Fortunately, nurse comfort and confidence starts to increase as they gain experience and peaks one year after commencing practice. Chang and Hancock (2003) reported that nurses experience many stressors during the transition process.  According to the two, the initial stressors include role ambiguity and responsibilities.  After one year of employment, the main stressor is role overload.

Job Satisfaction

One of the most ignored outcomes of NGN transition is the job satisfaction impact. Common studies have emphasized on the challenges experienced during the transition phase but rarely have the satisfying job aspects being explored.  Delaney (2003) reported that some new nurses reported that they found their new roles as practicing nurses satisfying. Nurse’s satisfaction with their work increased when they started to recognize available opportunities for personal growth and development.

Some NGNs reported that it felt exciting to finally take up the role of a practicing nurse.  However, NGNs also reported many dissatisfying elements in their work, these included dizzying pace of work, inadequate staffing and too much autonomy and responsibility (Pellico, Brewer and Kovner, 2009; Casey et al, 2004; Chang and Hancock, 2003). Nurse who were satisfied with their work also were also more intent on staying with their employer.

Further research explored job satisfaction as an independent variable and presented interesting research findings.  Delaney (2003) reported that nurses who were satisfied with their jobs felt a strong sense of belonging to the organization. Satisfaction in jobs was also negatively associated with role stress, role ambiguity and conflict during the transition process (Chang & Hancock, 2003).

Research has also explored outcomes such as turnover intent and nurse turnover. Many of these outcomes increase when there is shortage of nursing manpower.  A high patient:nurse turnover is likely to precede and increase in patient mortality and has been indicated as an accelerator of nurse burnout (Bowles and Candela, 2005). Nurses report that the main causes of high turnover among NGNs are poor work design and emotional exhaustion.

These result support the need to research into self-management strategies that nurses can use to cope to the stressing experiences of the transition process. Twibell et al (2012) have hypothesized that self-care strategies may help nurse achieve higher levels of satisfaction with their jobs.

Interventions to support NGNs

Decades of research have popularized the notion that NGN transition is a process that needs to be addressed (Bowles and Candela, 2005).  Many interventions have been applied to assist is making the transitioning process easy. However, there are few reports of intervention that aim to teach nurses how to self-manage the transition by performing recommended self-care practices.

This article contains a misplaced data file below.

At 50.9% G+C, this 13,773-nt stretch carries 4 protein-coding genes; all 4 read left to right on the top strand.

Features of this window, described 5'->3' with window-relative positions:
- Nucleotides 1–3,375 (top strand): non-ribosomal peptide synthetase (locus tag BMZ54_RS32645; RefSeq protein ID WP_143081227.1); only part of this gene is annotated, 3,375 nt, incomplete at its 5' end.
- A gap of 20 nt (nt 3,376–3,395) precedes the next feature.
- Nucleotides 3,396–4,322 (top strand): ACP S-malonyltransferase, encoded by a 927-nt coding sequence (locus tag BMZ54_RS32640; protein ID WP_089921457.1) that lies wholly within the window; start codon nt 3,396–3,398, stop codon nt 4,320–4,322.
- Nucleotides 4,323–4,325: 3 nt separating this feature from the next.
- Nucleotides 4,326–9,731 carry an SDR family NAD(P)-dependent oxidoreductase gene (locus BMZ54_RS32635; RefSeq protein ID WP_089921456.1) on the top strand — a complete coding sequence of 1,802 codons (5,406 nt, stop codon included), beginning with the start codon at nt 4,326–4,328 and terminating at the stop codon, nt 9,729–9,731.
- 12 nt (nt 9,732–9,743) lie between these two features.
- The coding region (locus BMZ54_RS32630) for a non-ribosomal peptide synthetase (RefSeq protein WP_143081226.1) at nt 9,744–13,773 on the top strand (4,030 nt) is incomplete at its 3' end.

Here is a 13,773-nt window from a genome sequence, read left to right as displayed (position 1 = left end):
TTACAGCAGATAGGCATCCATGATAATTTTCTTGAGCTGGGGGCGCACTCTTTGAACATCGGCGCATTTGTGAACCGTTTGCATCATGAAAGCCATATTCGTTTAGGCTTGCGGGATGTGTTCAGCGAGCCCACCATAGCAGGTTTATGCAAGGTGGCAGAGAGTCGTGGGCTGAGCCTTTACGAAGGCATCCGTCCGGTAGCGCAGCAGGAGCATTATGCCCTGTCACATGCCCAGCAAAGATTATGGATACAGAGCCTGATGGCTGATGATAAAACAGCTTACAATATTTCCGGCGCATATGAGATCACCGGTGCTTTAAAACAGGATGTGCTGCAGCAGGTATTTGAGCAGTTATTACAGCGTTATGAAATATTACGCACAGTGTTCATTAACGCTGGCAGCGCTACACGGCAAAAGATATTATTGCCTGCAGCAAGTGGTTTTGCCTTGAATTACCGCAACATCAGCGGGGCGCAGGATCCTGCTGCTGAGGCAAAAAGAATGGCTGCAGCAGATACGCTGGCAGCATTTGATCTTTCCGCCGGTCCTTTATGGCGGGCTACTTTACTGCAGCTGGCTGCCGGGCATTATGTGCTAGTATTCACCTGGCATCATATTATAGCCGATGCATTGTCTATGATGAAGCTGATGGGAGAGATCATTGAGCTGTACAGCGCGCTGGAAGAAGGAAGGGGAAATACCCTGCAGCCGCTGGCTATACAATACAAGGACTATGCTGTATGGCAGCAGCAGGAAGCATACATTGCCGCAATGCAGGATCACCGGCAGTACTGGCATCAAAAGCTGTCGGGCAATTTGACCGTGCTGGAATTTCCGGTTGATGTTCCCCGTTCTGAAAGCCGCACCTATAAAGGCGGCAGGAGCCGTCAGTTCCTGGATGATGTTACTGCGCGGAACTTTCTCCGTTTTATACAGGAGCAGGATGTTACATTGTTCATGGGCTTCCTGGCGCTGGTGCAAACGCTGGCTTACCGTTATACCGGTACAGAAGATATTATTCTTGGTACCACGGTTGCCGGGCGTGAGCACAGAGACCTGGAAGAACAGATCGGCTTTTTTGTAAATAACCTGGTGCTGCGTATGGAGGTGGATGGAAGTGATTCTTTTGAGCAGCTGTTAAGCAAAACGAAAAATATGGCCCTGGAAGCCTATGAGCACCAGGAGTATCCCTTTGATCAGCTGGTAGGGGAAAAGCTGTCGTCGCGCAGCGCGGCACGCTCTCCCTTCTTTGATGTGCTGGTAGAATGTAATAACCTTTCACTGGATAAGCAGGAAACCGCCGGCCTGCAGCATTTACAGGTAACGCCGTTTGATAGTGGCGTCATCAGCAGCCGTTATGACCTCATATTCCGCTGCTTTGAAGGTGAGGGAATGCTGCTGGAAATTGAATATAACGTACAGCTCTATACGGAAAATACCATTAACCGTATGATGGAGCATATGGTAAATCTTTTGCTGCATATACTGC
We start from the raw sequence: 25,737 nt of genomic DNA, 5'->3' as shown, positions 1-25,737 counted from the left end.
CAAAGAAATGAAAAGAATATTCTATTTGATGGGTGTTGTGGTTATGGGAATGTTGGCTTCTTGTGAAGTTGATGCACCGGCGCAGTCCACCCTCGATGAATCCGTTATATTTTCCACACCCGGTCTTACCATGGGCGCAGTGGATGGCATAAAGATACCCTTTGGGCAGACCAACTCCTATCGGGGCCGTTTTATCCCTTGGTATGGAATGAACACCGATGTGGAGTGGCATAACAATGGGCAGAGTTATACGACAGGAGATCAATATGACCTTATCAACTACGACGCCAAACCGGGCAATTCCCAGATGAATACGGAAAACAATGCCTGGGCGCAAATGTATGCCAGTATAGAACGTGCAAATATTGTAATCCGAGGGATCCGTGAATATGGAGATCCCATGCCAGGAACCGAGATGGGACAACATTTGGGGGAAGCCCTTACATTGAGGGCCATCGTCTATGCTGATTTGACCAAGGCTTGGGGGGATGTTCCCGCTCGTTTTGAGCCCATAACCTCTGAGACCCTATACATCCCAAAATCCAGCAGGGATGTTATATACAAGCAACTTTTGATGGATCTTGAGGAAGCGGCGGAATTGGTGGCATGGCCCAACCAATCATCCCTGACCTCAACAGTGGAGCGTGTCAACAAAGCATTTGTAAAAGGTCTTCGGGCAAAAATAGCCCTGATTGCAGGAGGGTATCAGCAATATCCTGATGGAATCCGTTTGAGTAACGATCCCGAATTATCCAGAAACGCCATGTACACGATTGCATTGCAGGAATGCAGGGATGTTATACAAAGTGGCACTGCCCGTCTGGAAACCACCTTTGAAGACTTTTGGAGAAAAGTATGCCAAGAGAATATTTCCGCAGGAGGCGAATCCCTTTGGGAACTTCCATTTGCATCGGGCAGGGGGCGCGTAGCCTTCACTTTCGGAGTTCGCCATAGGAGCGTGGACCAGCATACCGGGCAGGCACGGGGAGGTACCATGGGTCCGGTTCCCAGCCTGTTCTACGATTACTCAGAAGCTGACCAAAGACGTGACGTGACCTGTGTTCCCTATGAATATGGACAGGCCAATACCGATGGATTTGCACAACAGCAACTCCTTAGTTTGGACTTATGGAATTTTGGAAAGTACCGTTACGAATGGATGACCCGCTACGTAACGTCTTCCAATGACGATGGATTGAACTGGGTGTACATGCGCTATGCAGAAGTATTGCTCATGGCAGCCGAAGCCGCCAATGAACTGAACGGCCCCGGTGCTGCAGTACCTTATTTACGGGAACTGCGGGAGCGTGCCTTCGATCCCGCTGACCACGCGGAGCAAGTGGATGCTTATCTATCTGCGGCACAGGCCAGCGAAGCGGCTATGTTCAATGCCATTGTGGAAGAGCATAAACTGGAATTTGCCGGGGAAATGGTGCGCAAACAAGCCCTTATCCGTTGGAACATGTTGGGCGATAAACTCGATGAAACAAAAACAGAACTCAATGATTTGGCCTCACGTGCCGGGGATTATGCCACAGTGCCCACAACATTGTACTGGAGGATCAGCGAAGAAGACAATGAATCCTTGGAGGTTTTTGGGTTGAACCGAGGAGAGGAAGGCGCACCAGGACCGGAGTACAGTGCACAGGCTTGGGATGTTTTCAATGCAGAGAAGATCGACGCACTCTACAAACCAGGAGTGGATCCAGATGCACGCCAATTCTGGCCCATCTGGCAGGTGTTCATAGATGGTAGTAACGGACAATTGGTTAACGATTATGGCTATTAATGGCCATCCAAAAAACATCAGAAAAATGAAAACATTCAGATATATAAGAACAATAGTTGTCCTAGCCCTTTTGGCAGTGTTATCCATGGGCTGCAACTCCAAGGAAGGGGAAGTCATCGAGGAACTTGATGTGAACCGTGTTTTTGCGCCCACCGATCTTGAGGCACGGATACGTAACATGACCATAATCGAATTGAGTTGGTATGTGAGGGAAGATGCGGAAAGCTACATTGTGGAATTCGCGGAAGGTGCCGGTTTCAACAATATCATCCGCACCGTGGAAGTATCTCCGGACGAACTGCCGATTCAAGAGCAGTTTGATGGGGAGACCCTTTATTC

Early studies recommended the use of internship programs and preceptor pairing to expose the nurse to the “real world” prior to commencing practice (Bowles and Candela, 2005).  However, the value of preceptor and internship programs have come into questions recently and new research is needed to clarify the value they add to the NGN transition process.

One of the gaps in NGN transition research is the lack of measurement of the effectiveness of interventions to support NGN transition (Bowles and Candela, 2005). Many of the early studies, presented subjective results of the effectiveness of the interventions they were studying.  Later studies in the late 1980s started to include quantitative measures of the effectiveness of the interventions (Casey et al 2004). However, most of the studies failed to measure the impact of the studies on patient outcome. Some of these studies are included in this review.

Want help to write your Essay or Assignments? Click here


The NGN transition process is a well researched area within the nursing profession. Most stakeholders seem to be aware of the problems that face NGNs as they transition into their practice.  Decades of research present findings detailing mostly ineffective interventions to deal with the NGN transition process. One of the most common intervention experimented in research was the use of internship, residencies and preceptors. However, many researchers call into question the usefulness of these interventions in addressing the problems of new nurse’s commencing practice.